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Frontiers in Genetics
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National Science Foundation
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  1. Abstract

    Genetic engineering of cis-regulatory elements in crop plants is a promising strategy to ensure food security. However, such engineering is currently hindered by our limited knowledge of plant cis-regulatory elements. Here, we adapted self-transcribing active regulatory region sequencing (STARR-seq)—a technology for the high-throughput identification of enhancers—for its use in transiently transformed tobacco (Nicotiana benthamiana) leaves. We demonstrate that the optimal placement in the reporter construct of enhancer sequences from a plant virus, pea (Pisum sativum) and wheat (Triticum aestivum), was just upstream of a minimal promoter and that none of these four known enhancers was active in the 3′ untranslated region of the reporter gene. The optimized assay sensitively identified small DNA regions containing each of the four enhancers, including two whose activity was stimulated by light. Furthermore, we coupled the assay to saturation mutagenesis to pinpoint functional regions within an enhancer, which we recombined to create synthetic enhancers. Our results describe an approach to define enhancer properties that can be performed in potentially any plant species or tissue transformable by Agrobacterium and that can use regulatory DNA derived from any plant genome.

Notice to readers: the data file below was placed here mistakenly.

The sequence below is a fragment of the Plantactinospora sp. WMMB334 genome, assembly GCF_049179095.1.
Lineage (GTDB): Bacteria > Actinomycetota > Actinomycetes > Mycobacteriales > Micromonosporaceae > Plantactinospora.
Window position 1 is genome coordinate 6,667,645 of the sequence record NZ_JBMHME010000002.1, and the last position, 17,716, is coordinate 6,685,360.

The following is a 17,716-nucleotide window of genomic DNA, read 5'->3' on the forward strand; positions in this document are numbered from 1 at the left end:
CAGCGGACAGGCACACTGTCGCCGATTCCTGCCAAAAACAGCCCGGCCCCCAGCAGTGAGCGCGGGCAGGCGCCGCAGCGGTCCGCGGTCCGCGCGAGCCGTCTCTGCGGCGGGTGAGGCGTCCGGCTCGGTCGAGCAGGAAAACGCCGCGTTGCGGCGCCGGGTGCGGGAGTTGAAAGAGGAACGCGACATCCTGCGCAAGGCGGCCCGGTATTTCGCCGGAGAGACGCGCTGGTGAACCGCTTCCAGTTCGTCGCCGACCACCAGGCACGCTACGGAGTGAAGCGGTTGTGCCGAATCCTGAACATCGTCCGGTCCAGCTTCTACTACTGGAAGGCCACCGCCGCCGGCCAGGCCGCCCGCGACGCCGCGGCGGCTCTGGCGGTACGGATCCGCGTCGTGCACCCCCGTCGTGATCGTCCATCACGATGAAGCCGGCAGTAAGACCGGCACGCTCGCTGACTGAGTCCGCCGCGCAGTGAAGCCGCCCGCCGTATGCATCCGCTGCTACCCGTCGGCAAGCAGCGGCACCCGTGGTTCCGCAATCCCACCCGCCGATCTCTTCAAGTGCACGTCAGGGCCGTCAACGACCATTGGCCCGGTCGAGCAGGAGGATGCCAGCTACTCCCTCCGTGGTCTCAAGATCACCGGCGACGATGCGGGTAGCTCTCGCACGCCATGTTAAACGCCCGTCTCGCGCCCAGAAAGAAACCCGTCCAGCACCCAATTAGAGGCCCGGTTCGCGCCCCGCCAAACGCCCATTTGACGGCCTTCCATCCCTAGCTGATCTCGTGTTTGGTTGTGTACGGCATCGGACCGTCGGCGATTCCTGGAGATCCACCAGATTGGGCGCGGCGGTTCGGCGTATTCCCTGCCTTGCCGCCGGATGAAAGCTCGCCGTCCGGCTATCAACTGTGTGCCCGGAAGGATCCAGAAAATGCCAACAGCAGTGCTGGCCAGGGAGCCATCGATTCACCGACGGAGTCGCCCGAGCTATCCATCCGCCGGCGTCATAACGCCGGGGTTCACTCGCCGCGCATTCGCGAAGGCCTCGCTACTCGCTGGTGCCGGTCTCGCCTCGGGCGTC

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  2. Introduction Various sequencing based approaches are used to identify and characterize the activities of cis -regulatory elements in a genome-wide fashion. Some of these techniques rely on indirect markers such as histone modifications (ChIP-seq with histone antibodies) or chromatin accessibility (ATAC-seq, DNase-seq, FAIRE-seq), while other techniques use direct measures such as episomal assays measuring the enhancer properties of DNA sequences (STARR-seq) and direct measurement of the binding of transcription factors (ChIP-seq with transcription factor-specific antibodies). The activities of cis -regulatory elements such as enhancers, promoters, and repressors are determined by their sequence and secondary processes such as chromatin accessibility, DNA methylation, and bound histone markers. Methods Here, machine learning models are employed to evaluate the accuracy with which cis -regulatory elements identified by various commonly used sequencing techniques can be predicted by their underlying sequence alone to distinguish between cis -regulatory activity that is reflective of sequence content versus secondary processes. Results and discussion Models trained and evaluated on D. melanogaster sequences identified through DNase-seq and STARR-seq are significantly more accurate than models trained on sequences identified by H3K4me1, H3K4me3, and H3K27ac ChIP-seq, FAIRE-seq, and ATAC-seq. These results suggest that the activity detected by DNase-seq and STARR-seq can be largely explained by underlying DNA sequence, independent of secondary processes. Experimentally, a subset of DNase-seq and H3K4me1 ChIP-seq sequences were tested for enhancer activity using luciferase assays and compared with previous tests performed on STARR-seq sequences. The experimental data indicated that STARR-seq sequences are substantially enriched for enhancer-specific activity, while the DNase-seq and H3K4me1 ChIP-seq sequences are not. Taken together, these results indicate that the DNase-seq approach identifies a broad class of regulatory elements of which enhancers are a subset and the associated data are appropriate for training models for detecting regulatory activity from sequence alone, STARR-seq data are best for training enhancer-specific sequence models, and H3K4me1 ChIP-seq data are not well suited for training and evaluating sequence-based models for cis -regulatory element prediction.